If I haven't stated this plainly before: the Japanese people are bizarre. Maybe it's not fair to brand the entire population, but why stop now eh?
I was really bored today so I went into the centre of Nagoya to have a walk around and there were Christmas decorations and music everywhere. But a Japanese Christmas is different to the one we know - here, it's more of a couples' holiday, a bit like Valentine's Day. They buy each other presents or do something romantic - apart from that, it's just a normal working day. There's a bit of peer pressure to be in a relationship in the run-up to Christmas, so some girls tend to just start dating someone around November in order to have a boyfriend - and therefore, presents - on the day itself. Then those poor blokes find themselves single again come the new year. You might think those girls are right slags but dating is such a slow process here - they dance around each other for a while, then go on loads of group dates with friends, maybe then break off into proper dates and perhaps THEN start holding hands, with months or a year usually passing before even a first kiss. So they're not slags, just materialistic users.
So why all the decorations if Christmas isn't even a holiday here? Why indeed. These are some of the things that seem strange to me about here - Christmas, Halloween, the love of baseball and Starbucks are all arguably part of the Americanisation that's happening pretty much everywhere but sometimes in Japan it looks to me like they're trying really hard to be something they're not - I can't quite put my finger on what exactly is a bit off. Though with blue eye contacts, skin whitener, weird fake eyelid things to give "Western" looking eyes and cream to turn nipple skin from brown to pink all on the shelf in drugstores, it's pretty clear that some Japanese girls are definitely trying hard to be something else.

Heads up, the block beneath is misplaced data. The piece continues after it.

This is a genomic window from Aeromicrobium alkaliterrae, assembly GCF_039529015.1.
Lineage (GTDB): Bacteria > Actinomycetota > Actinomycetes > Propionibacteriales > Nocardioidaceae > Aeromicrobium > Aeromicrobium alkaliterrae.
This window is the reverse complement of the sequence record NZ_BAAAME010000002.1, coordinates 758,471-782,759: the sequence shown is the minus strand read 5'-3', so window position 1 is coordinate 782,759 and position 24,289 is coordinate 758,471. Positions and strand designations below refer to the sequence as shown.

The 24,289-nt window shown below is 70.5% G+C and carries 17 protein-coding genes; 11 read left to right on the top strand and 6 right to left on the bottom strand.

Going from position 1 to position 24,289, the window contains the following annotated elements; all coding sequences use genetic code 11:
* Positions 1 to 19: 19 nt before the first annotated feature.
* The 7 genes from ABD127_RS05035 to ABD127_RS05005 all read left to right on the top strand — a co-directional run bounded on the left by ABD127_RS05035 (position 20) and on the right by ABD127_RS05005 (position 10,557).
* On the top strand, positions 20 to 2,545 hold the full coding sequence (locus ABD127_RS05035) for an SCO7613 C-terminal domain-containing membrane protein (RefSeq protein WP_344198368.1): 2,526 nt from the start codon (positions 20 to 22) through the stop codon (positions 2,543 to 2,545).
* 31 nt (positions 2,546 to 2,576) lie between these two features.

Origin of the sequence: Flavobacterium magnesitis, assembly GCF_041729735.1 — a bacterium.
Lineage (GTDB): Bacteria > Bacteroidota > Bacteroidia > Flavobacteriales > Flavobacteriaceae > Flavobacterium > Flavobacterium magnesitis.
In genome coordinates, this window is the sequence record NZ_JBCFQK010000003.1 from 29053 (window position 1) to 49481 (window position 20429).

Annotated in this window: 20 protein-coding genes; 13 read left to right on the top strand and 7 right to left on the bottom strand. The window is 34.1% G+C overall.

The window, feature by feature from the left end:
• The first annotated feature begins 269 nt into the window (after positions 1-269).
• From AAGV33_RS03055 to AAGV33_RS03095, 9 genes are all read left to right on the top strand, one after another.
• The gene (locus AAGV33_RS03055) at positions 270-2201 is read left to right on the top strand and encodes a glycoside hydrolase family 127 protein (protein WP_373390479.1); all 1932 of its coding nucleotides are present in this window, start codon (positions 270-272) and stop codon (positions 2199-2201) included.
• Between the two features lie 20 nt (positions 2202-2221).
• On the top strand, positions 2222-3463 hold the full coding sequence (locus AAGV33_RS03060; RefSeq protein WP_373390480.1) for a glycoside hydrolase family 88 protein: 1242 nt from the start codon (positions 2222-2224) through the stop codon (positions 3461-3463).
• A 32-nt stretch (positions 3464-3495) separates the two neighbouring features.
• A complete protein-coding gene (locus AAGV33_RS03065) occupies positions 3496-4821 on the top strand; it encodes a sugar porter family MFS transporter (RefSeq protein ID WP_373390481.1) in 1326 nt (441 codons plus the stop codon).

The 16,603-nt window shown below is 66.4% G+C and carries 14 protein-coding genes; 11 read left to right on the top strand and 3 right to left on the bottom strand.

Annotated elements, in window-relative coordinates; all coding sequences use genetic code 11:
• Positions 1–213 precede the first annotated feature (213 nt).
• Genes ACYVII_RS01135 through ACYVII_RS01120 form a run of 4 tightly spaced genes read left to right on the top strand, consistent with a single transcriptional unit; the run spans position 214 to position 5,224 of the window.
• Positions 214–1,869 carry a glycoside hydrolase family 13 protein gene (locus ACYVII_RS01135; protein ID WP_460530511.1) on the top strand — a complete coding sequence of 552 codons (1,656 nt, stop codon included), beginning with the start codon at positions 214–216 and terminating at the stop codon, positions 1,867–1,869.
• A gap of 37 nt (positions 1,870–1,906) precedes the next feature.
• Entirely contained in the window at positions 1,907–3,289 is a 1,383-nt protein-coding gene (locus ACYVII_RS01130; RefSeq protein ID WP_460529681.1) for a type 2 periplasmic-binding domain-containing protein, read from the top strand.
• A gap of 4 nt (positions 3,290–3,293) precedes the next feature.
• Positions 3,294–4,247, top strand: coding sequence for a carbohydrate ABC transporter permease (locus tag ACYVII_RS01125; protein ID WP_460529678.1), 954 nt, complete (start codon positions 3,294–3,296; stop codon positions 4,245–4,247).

The materialism is undeniable though. Shopping is basically the number one national pastime. I can't shop here - all the shops, apart from H&M and Uniqlo, are ridiculously expensive. Today I wandered into a shop full of people, thinking it must be affordable since so many people were buying stuff, but it was about 200 big ones for a hat, never mind any clothes. The shops like Louis Vuitton or Chanel, that are usually tumbleweed-worthy at home, always have customers here. I've been told that there's a lot of personal debt here, as people take out loans to buy clothes and nice cars and keep up the general illusion that they have money, when they really don't. I don't know if it's true or not, but it makes sense.
I am aware that I sound like a total knobface preacher type - exactly the type of person whose blog you want to read - but the superficiality just gets a bit frustrating now and again. And this is coming from someone who loves buying crap, spending money, posting pictures of my dinner on Instagram and generally being quite superficial too. Again maybe I'm just exposed to an unfortunate demographic in my job, surrounded daily by the girliest of teenage girls trotting along in five inch heels and curling their hair in the classroom.
I'm not doing a great job of showing my affection for Japan, the Japanese or my students, who I do actually love (for the most part). There really is so much that I like about here; it's just much easier to write about the strange or different stuff and no fun to gush about all the things I love, like puppies and rainbows. Well, that's what I tell myself as I increasingly feel like a moany geriatric, complaining about technology and the length of girls' hemlines. Whatever helps me sleep (on my too-thin, too-short futon in my small, noisy apartment) at night, right?